Nanotechnology Now

Our NanoNews Digest Sponsors

Heifer International

Wikipedia Affiliate Button

Home > Press > Medicine reaches the target with the help of magnets

Professor Maria Kempe
Professor Maria Kempe

Abstract:
If a drug can be guided to the right place in the body, the treatment is more effective and there are fewer side-effects. Researchers at Lund University in Sweden have now developed magnetic nanoparticles that can be directed to metallic implants such as artificial knee joints, hip joints and stents in the coronary arteries.

Medicine reaches the target with the help of magnets

Sweden | Posted on August 26th, 2010

Associate Professor Maria Kempe, her brother and colleague Dr Henrik Kempe and members of staff at Skåne University Hospital have shown that the principle works in animal experiments.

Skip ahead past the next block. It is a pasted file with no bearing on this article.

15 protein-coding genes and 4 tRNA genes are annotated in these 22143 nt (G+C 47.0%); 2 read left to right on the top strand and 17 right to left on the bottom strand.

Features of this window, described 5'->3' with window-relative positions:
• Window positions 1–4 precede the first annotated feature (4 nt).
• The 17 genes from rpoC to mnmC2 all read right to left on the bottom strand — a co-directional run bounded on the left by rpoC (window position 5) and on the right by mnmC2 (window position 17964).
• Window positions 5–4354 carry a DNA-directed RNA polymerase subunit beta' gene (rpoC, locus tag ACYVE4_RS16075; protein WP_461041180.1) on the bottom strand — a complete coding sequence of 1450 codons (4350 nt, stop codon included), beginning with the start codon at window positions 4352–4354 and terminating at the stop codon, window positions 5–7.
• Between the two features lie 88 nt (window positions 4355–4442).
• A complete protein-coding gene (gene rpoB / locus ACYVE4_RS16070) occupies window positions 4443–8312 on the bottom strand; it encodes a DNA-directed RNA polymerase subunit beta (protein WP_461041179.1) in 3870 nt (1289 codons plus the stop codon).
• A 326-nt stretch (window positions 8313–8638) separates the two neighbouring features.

They have succeeded in attaching a clot-dissolving drug to the nanoparticles and, with the help of magnets, have directed the particles to a blood clot in a stent in the heart to dissolve it. Thus the nanoparticles have been able to stop an incipient heart attack.

A stent is a tube-shaped metal net used to treat narrowing of the coronary arteries. First the artery is expanded using a balloon catheter, then a stent is inserted to keep the artery open. However, the method is not without problems: depending on the type of stent inserted, the cells of the artery wall can grow and again obstruct the artery or a blood clot can develop in the stent.

In the Lund researchers' experiments, the nanoparticles were coated with a drug used to treat blood clots. The particles could also carry other drugs, e.g. drugs to stop the cell growth that makes an artery become narrower.